The plan for this game is to add in a 'player' which will be controlled by tilting the microbit. The idea is to stay away from enemies and explosions. I think anything over 3 enemies is unplayable.

I think I could gain a few bytes by removing all comments/prints but that's not really going to help.

Thanks again.

Jeff


Code: Select all

from microbit import *
import random

def TakeUpSpace(n):
    if n[2]==4:
        plot([[0,8,0],[8,0,8],[0,8,0]])
    elif n[2]==3:
        plot([[9,9,9],[9,0,9],[9,9,9]])         
    elif n[2]==2:
        plot([[7,0,7],[0,7,0],[7,0,7]])         
    elif n[2]==1:
        plot([[0,4,0],[4,0,4],[0,4,0]])
    elif n[2]==5:
        plot([[0,8,0],[8,0,8],[0,8,0]])
    elif n[2]==6:
        plot([[9,9,9],[9,0,9],[9,9,9]])         
    elif n[2]==7:
        plot([[7,0,7],[0,7,0],[7,0,7]])         
    elif n[2]==8:
        plot([[0,4,0],[4,0,4],[0,4,0]])       
    n[3]-=1
    if not n[3]:
        n[2]-=1
        n[3]=10 # was 3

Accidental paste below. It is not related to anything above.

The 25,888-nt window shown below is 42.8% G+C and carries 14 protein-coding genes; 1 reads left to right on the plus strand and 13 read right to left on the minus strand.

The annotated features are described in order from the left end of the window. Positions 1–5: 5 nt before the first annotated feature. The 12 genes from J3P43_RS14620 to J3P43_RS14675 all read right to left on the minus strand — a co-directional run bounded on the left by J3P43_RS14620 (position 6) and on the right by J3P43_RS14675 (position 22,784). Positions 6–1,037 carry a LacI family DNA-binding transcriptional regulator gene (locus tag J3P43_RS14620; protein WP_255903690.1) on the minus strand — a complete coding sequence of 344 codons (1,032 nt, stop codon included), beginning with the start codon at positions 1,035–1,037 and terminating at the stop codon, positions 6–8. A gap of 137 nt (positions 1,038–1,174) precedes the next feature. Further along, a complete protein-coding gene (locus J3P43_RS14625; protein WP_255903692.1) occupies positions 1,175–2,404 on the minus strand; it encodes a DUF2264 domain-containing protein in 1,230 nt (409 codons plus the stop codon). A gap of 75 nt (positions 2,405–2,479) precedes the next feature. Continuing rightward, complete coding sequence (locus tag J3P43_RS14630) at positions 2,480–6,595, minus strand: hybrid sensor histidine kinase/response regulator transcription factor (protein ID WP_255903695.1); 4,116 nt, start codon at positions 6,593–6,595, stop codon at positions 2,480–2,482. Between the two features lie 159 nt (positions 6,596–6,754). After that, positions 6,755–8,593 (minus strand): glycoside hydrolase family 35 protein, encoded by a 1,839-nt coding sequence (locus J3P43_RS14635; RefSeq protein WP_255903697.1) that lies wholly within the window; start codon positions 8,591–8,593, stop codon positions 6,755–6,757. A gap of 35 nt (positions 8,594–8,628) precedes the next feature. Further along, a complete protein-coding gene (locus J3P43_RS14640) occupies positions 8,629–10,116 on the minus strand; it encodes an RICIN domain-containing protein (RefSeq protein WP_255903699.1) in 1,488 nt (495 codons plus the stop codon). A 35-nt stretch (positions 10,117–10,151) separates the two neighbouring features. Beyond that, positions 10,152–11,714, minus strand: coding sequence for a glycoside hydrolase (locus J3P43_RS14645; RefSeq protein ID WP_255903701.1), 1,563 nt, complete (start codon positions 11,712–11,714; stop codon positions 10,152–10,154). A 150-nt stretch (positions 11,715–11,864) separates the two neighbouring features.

def makeEnemy():
    c=[0,0]
    b=random.randint(0,1)
    c[b]=random.randint(0,4)
    #c[b]=random.randint(0,1)*4
    c[not b]=random.randint(0,1)*4
    x=c[0]
    y=c[1]
    v=[]
    if x==0:
        v.append([1,0])
    elif x==4:
        v.append([-1,0])
    if y==0:
        v.append([0 ,1])
    elif y==4:
        v.append([0,-1])
    d=random.randint(0,len(v)-1)
    s=random.randint(3,12)
    return [x,y,v[d][0],v[d][1],5,s,s] # 4-range, 5-speed, 6-tick,

def moveEnemy(n):
    n[0]+=n[2]
    n[1]+=n[3]
    for j in range(len(wave)-1,-1,-1):
        if id(wave[j]) != id(n):
            if wave[j][0] == n[0]:
                if wave[j][1] == n[1]:
                    exps.append([n[0],n[1],4,3])    #0-x, 1-y, 2-duration/frames, 3-ticks/frame was 3

def updateEnemy(n):
    n[6]-=1
    if not n[6]: